Academic journal article Journal of Power and Ethics , Vol. 2, No. 1
November 25, 1998 DO98-034
TO: Designated Agency Ethics Officials
FROM: Stephen D. Potts Director
SUBJECT: District Court Decision on Remand in Sanjour v. Environmental Protection Agency
The United States District Court for the District of Columbia has issued its decision on remand in Sanjour v. Environmental Protection Agency. The decision impacts enforcement of section 2635.807(a) of the Standards of Ethical Conduct, 5 C.F.R. part 2635, and its prohibition on employee acceptance of travel expenses in connection with "teaching, speaking, or writing [that] relates to . . . official duties," under section 2635.807(a)(2)(i). Insofar as this travel expenses prohibition applies to employees "who work below the grade level of senior executive service," the district court declared it unconstitutional and permanently enjoined its enforcement. The decision is reported at 7 F. Supp.2d 14 (D.D.C. 1998).(1)
The Justice Department, with the concurrence of the defendants, the Office of Government Ethics (OGE) and the Environmental Protection Agency (EPA), has decided not to appeal the district court decision. OGE will now undertake to amend section 2635.807(a) to bring it into compliance with the district court ruling. Notice of regulatory changes will be provided to agencies as soon as possible.
We discuss below the history of the Sanjour litigation, the most recent decision in the case, and its significance for enforcement of section 2635.807.
The Sanjour case began in the early 90's when two EPA employees filed suit challenging the regulatory prohibition on employee acceptance of travel expenses from non-Government sources in connection with speech undertaken in a private capacity but related to official agency duties.(2) The district court rejected the plaintiffs' claims that the prohibition violates the First Amendment, 786 F. Supp. 1033 (D.D.C. 1992), as did the court of appeals on its first hearing of the case, 984 F.2d 434 (D.C. Cir. 1993). On May 30, 1995, however, the court of appeals, in a 5-4 en banc decision on rehearing, sustained the employees' First Amendment challenge and held invalid "the no-expenses regulations." 56 F.3d 85, 88 (D.C. Cir. 1995). The court reasoned that, since a regulation of the General Services Administration (GSA), 41 C.F.R. [section] 304-1.3(a), allows travel reimbursements in connection with official speech, whereas section 2635.807(a) prohibits travel reimbursements in connection with unofficial speech, the regulatory scheme poses a risk of censorship based on viewpoint. 56 F.3d at 97. At the same time, however, the court noted that "the balancing of interests relevant to senior executive officials might present a different constitutional question" and, therefore, explicitly reserved judgment on the constitutionality of the regulations as applied to "senior executive employees." Id. at 93.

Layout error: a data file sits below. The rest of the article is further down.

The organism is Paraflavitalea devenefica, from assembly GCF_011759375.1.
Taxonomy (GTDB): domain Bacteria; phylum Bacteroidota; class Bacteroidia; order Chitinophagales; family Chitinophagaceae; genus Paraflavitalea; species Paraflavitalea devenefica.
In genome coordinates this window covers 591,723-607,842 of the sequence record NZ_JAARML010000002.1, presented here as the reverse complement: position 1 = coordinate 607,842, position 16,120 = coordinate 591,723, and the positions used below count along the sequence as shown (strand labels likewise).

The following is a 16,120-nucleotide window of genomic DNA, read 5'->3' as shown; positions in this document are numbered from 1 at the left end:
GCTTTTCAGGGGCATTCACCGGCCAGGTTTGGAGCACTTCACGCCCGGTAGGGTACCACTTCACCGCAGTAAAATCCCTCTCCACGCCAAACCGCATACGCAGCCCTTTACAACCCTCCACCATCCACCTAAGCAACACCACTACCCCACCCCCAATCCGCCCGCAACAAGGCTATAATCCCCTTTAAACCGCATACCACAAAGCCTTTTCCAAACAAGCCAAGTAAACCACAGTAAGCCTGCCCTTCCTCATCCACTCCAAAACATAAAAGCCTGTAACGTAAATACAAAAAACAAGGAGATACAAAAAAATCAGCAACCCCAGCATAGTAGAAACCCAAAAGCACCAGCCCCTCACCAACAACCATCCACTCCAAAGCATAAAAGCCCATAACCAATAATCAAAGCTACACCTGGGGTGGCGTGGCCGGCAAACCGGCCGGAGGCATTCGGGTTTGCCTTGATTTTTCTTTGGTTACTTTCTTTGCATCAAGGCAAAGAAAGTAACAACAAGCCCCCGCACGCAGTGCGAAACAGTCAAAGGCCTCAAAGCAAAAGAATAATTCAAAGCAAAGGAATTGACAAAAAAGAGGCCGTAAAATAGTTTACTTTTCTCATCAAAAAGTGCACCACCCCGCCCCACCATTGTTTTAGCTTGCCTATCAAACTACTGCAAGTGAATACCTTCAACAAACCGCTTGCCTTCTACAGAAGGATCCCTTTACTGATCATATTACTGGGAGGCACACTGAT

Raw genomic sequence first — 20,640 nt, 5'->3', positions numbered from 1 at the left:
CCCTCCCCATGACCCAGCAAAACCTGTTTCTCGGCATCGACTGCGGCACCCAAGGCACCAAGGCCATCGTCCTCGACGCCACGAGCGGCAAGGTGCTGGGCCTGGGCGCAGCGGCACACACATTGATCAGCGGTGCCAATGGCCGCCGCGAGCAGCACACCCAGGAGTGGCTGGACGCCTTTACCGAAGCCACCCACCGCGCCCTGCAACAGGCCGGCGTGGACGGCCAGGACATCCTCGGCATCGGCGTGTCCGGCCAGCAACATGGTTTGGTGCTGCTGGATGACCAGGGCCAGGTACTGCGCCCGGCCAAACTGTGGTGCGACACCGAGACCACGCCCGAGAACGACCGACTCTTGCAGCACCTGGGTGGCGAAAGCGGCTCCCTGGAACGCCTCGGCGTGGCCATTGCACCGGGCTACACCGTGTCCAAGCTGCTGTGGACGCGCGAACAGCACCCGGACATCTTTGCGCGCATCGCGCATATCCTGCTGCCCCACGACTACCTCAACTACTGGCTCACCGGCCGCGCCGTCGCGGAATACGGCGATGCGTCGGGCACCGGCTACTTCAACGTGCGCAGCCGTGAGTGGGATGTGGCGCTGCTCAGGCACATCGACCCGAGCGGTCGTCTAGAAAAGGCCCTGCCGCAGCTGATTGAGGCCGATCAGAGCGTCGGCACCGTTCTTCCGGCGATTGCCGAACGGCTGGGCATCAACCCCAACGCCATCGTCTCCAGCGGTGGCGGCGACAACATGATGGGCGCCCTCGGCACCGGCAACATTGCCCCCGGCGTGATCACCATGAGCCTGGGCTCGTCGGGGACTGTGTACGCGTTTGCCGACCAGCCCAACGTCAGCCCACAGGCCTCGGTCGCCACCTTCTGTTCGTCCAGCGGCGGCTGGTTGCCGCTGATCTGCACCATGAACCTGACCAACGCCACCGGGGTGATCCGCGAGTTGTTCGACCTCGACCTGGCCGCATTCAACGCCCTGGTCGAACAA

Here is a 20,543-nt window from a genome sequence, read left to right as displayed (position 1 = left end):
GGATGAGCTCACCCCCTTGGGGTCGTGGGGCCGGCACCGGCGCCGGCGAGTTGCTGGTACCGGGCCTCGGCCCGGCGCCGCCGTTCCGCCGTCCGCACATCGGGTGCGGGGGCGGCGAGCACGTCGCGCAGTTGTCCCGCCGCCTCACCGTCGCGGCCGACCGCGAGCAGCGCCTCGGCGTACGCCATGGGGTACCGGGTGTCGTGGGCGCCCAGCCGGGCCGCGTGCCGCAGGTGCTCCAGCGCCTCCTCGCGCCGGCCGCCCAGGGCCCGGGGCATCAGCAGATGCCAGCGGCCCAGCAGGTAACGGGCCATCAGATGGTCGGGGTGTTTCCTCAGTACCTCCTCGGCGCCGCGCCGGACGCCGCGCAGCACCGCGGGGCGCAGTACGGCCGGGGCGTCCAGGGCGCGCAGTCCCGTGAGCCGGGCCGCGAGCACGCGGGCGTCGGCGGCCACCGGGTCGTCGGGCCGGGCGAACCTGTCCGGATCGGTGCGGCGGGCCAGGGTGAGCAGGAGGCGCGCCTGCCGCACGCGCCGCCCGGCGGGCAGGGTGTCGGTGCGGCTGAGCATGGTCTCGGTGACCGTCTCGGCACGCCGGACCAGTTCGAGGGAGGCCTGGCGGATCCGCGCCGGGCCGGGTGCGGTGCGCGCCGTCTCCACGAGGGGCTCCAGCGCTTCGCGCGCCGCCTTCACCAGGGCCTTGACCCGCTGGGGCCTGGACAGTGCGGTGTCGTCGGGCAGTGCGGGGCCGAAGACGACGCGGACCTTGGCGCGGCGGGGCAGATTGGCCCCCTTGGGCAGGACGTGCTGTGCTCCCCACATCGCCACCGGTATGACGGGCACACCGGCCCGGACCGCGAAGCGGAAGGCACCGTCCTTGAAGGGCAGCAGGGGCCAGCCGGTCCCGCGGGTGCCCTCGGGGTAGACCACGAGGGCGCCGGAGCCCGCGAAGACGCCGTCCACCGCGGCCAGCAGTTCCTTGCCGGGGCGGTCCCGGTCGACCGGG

Subsequently the Solicitor General decided not to petition for further review in the Supreme Court and the case was remanded to the district court for entry of a final order. The parties were unable to agree, however, upon the relief to which the plaintiffs were entitled as a result of the court of appeals decision. Among numerous disagreements were questions regarding the impact of the court of appeals decision on the GSA regulation and on the various types of speech deemed related to official duties. The plaintiff employees argued that the appellate court's ruling required an injunction against enforcement of the GSA regulation and the section 2635.807(a) prohibition on acceptance of travel expenses in connection with all types of speech related to duties under 5 C.F.R. [section] 2635.807(a)(2)(i). The Government defendants took the position that the court should not enjoin enforcement of the GSA regulation and that the prohibition on acceptance of travel expenses in section 2635.807(a) was only in issue as applied to teaching, speaking, or writing that "relates to . …